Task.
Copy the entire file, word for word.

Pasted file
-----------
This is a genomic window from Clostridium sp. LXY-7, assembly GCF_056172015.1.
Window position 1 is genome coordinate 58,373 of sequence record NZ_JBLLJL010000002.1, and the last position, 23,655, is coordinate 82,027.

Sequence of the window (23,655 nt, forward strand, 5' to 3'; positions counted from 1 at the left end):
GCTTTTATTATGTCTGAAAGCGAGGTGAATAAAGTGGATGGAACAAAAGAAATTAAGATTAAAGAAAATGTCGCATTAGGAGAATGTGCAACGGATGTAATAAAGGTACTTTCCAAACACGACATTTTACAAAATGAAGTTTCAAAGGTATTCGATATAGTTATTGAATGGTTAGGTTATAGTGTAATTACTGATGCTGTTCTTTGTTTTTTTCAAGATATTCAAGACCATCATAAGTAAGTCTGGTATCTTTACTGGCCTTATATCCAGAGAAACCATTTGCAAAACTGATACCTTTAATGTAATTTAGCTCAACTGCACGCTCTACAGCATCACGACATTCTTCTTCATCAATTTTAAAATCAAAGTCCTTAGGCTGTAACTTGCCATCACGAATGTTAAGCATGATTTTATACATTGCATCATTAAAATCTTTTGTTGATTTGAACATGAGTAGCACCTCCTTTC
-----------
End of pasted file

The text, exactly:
This is a genomic window from Clostridium sp. LXY-7, assembly GCF_056172015.1.
Window position 1 is genome coordinate 58,373 of sequence record NZ_JBLLJL010000002.1, and the last position, 23,655, is coordinate 82,027.

Sequence of the window (23,655 nt, forward strand, 5' to 3'; positions counted from 1 at the left end):
GCTTTTATTATGTCTGAAAGCGAGGTGAATAAAGTGGATGGAACAAAAGAAATTAAGATTAAAGAAAATGTCGCATTAGGAGAATGTGCAACGGATGTAATAAAGGTACTTTCCAAACACGACATTTTACAAAATGAAGTTTCAAAGGTATTCGATATAGTTATTGAATGGTTAGGTTATAGTGTAATTACTGATGCTGTTCTTTGTTTTTTTCAAGATATTCAAGACCATCATAAGTAAGTCTGGTATCTTTACTGGCCTTATATCCAGAGAAACCATTTGCAAAACTGATACCTTTAATGTAATTTAGCTCAACTGCACGCTCTACAGCATCACGACATTCTTCTTCATCAATTTTAAAATCAAAGTCCTTAGGCTGTAACTTGCCATCACGAATGTTAAGCATGATTTTATACATTGCATCATTAAAATCTTTTGTTGATTTGAACATGAGTAGCACCTCCTTTC